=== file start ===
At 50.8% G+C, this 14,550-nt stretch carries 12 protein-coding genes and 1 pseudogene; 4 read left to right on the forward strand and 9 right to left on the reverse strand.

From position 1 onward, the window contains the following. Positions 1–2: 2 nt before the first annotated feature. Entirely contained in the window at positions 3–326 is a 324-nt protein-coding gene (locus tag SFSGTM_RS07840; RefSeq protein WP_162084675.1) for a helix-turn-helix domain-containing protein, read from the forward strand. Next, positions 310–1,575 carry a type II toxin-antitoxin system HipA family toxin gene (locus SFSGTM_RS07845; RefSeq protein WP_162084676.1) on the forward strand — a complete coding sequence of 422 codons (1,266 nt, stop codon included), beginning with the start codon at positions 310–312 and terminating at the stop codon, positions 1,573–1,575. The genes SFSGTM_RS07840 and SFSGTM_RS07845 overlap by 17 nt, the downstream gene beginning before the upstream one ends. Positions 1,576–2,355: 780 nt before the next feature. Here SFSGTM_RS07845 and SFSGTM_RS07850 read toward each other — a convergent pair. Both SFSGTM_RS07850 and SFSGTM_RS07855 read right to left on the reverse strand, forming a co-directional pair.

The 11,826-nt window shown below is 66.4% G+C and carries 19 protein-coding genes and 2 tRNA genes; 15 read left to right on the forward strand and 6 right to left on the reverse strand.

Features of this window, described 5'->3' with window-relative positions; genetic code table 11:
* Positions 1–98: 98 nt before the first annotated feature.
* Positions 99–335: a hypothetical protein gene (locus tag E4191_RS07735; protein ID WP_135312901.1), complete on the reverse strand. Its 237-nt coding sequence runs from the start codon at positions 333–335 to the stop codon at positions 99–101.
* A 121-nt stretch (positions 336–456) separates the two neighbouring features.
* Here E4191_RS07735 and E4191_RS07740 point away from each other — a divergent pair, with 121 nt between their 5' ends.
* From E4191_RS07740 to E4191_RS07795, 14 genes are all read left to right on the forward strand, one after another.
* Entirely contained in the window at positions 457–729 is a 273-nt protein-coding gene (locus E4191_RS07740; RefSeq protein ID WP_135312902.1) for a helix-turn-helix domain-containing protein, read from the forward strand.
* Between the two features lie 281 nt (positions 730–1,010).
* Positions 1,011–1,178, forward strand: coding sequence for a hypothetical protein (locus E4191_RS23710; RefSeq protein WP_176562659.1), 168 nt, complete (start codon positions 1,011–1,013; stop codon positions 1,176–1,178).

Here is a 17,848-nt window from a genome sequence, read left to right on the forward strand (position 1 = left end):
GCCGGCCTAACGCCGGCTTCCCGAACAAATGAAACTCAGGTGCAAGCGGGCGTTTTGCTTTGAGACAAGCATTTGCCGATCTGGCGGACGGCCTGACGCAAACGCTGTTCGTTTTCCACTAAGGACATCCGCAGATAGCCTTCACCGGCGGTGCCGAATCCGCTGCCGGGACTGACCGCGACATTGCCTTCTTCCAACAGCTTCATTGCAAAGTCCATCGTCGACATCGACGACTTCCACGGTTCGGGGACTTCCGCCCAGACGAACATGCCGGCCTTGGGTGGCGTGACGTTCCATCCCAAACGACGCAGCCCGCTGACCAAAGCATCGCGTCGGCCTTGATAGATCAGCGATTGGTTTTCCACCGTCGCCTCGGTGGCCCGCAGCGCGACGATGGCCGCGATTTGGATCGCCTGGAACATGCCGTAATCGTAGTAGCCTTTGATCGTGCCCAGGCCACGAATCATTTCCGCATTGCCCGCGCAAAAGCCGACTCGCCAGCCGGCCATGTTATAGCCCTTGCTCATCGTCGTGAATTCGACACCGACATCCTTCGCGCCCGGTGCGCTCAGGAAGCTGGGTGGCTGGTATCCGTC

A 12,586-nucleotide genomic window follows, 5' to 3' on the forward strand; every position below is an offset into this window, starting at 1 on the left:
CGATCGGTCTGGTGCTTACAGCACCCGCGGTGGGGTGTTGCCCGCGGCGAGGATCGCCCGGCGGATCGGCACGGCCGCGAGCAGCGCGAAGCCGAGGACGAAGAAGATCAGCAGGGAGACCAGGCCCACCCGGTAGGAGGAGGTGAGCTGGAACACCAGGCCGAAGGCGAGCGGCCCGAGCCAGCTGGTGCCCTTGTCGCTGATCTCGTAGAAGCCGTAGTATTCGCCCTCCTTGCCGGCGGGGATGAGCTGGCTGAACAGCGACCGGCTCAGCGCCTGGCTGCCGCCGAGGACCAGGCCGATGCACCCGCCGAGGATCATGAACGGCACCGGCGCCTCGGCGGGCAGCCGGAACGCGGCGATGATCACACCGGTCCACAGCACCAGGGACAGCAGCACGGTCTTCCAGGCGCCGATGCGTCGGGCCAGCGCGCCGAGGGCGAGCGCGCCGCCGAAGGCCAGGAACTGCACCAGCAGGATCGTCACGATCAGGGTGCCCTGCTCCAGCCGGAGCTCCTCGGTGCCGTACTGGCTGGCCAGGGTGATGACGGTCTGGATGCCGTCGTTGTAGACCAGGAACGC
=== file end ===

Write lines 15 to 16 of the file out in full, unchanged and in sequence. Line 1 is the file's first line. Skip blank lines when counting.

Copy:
A 12,586-nucleotide genomic window follows, 5' to 3' on the forward strand; every position below is an offset into this window, starting at 1 on the left:
CGATCGGTCTGGTGCTTACAGCACCCGCGGTGGGGTGTTGCCCGCGGCGAGGATCGCCCGGCGGATCGGCACGGCCGCGAGCAGCGCGAAGCCGAGGACGAAGAAGATCAGCAGGGAGACCAGGCCCACCCGGTAGGAGGAGGTGAGCTGGAACACCAGGCCGAAGGCGAGCGGCCCGAGCCAGCTGGTGCCCTTGTCGCTGATCTCGTAGAAGCCGTAGTATTCGCCCTCCTTGCCGGCGGGGATGAGCTGGCTGAACAGCGACCGGCTCAGCGCCTGGCTGCCGCCGAGGACCAGGCCGATGCACCCGCCGAGGATCATGAACGGCACCGGCGCCTCGGCGGGCAGCCGGAACGCGGCGATGATCACACCGGTCCACAGCACCAGGGACAGCAGCACGGTCTTCCAGGCGCCGATGCGTCGGGCCAGCGCGCCGAGGGCGAGCGCGCCGCCGAAGGCCAGGAACTGCACCAGCAGGATCGTCACGATCAGGGTGCCCTGCTCCAGCCGGAGCTCCTCGGTGCCGTACTGGCTGGCCAGGGTGATGACGGTCTGGATGCCGTCGTTGTAGACCAGGAACGC